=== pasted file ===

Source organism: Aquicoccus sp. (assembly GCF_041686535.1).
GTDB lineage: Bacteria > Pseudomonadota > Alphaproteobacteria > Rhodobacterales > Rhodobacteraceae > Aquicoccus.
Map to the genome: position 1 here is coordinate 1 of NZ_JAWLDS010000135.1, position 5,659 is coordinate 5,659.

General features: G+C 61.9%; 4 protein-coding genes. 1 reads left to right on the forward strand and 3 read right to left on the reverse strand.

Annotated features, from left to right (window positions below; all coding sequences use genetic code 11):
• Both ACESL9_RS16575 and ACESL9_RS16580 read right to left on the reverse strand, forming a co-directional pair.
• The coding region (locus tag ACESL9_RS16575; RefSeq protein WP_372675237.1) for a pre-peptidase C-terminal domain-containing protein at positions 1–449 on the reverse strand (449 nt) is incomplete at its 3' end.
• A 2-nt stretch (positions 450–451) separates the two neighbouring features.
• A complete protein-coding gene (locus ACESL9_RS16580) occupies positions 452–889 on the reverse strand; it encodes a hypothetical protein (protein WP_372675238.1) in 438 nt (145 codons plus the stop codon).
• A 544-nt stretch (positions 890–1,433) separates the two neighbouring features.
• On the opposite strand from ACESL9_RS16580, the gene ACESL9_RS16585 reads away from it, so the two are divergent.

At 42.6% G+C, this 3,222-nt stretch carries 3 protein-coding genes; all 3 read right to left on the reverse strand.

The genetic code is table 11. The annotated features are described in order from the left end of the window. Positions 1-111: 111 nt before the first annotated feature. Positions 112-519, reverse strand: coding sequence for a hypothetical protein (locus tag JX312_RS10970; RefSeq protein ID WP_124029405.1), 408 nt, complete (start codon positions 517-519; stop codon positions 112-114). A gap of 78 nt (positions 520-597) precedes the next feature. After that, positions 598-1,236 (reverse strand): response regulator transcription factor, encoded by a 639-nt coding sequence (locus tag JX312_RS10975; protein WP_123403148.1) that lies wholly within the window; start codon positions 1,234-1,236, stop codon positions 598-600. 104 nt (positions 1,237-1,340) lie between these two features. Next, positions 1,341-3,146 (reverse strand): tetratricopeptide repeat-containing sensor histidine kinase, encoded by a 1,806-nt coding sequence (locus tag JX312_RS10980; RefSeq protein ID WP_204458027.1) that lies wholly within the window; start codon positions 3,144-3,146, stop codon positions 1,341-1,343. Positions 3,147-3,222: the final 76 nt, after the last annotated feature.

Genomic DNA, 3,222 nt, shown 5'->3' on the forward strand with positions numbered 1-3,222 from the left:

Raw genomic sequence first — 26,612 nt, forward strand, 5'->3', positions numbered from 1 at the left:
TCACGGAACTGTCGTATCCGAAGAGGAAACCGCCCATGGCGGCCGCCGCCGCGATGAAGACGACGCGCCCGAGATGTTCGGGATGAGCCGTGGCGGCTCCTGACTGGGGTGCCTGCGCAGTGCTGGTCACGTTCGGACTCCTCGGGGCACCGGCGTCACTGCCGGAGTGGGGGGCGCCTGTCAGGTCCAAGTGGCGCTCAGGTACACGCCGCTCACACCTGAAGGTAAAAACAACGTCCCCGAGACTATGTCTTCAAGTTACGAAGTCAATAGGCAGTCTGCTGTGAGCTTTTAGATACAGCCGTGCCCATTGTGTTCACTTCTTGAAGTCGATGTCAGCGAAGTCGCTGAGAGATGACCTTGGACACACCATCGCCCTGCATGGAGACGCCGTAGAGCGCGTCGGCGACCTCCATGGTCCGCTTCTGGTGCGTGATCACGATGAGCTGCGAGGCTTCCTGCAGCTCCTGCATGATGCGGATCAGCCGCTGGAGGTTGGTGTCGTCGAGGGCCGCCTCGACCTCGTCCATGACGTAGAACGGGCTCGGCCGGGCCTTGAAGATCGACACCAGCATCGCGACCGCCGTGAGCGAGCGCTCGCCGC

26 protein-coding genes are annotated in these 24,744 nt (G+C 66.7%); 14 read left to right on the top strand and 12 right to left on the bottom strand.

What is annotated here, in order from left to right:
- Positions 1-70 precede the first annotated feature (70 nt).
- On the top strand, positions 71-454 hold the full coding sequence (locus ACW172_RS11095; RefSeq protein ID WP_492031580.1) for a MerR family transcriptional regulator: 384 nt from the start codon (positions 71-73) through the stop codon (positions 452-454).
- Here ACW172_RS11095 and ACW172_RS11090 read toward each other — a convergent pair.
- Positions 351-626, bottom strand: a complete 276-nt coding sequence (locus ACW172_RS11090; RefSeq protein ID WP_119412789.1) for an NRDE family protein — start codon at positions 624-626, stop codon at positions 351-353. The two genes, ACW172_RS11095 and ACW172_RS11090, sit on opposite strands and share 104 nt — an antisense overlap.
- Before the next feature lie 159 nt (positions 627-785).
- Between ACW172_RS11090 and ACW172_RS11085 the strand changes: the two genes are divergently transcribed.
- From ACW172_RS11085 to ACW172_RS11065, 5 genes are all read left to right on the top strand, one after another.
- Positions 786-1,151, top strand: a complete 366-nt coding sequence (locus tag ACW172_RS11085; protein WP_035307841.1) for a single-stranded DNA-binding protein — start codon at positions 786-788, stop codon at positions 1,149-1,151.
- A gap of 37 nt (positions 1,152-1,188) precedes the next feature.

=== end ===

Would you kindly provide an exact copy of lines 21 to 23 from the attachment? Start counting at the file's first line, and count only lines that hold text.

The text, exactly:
- Here ACW172_RS11095 and ACW172_RS11090 read toward each other — a convergent pair.
- Positions 351-626, bottom strand: a complete 276-nt coding sequence (locus ACW172_RS11090; RefSeq protein ID WP_119412789.1) for an NRDE family protein — start codon at positions 624-626, stop codon at positions 351-353. The two genes, ACW172_RS11095 and ACW172_RS11090, sit on opposite strands and share 104 nt — an antisense overlap.
- Before the next feature lie 159 nt (positions 627-785).